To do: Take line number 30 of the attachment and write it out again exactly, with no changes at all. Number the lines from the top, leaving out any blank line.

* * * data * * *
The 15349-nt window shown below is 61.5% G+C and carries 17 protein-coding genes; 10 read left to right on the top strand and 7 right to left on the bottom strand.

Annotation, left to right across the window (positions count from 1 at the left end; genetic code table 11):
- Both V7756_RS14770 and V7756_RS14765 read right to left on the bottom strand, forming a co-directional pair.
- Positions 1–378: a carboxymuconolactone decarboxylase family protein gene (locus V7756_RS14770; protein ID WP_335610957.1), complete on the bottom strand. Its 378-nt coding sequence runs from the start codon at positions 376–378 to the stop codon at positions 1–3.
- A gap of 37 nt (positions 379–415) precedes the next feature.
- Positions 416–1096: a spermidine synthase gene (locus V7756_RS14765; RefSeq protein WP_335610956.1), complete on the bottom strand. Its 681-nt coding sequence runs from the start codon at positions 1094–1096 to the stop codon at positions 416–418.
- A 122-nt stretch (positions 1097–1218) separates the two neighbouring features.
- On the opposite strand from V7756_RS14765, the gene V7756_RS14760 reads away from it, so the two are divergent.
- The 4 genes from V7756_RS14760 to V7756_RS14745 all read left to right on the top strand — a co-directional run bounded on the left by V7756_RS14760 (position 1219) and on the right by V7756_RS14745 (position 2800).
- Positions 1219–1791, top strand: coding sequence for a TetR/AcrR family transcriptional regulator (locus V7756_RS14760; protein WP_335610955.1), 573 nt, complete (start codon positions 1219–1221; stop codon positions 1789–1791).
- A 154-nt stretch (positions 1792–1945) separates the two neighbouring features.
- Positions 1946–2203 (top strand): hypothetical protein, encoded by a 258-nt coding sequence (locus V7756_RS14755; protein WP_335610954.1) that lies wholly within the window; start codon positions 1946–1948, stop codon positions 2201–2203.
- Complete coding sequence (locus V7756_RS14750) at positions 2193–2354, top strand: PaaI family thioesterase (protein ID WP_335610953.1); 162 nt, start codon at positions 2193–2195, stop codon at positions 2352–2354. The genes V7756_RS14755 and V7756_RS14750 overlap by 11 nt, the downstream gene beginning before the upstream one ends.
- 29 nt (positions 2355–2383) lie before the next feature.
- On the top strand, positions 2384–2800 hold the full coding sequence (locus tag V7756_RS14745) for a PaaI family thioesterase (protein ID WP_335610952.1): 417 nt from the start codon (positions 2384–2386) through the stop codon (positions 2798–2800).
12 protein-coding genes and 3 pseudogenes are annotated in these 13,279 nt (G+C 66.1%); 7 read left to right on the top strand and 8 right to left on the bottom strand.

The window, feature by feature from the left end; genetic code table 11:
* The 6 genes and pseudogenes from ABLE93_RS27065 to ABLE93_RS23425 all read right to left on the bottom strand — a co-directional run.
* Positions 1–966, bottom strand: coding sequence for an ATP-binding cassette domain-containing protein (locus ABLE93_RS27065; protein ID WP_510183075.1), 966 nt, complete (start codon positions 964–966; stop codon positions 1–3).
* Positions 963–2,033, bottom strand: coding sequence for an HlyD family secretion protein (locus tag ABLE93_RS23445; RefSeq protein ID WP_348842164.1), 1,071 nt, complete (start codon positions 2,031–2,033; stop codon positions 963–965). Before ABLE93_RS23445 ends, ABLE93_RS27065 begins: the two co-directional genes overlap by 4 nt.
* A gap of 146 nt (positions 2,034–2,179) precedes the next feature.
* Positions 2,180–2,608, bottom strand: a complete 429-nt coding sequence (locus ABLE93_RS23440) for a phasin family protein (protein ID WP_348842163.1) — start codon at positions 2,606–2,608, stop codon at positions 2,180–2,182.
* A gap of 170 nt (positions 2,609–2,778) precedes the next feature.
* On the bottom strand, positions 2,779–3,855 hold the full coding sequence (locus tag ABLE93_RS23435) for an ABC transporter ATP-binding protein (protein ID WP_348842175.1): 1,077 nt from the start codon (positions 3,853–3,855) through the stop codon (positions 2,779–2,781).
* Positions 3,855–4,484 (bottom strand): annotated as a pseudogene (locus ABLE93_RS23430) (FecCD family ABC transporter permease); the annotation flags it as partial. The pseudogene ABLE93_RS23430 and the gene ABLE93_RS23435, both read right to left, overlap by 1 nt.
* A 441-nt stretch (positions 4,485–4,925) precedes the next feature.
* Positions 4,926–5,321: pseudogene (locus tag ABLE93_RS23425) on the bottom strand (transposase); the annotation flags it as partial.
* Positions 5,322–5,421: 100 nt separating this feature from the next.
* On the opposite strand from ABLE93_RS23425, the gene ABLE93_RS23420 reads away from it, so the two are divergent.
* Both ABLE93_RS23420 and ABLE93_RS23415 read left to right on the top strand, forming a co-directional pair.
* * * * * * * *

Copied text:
* Both ABLE93_RS23420 and ABLE93_RS23415 read left to right on the top strand, forming a co-directional pair.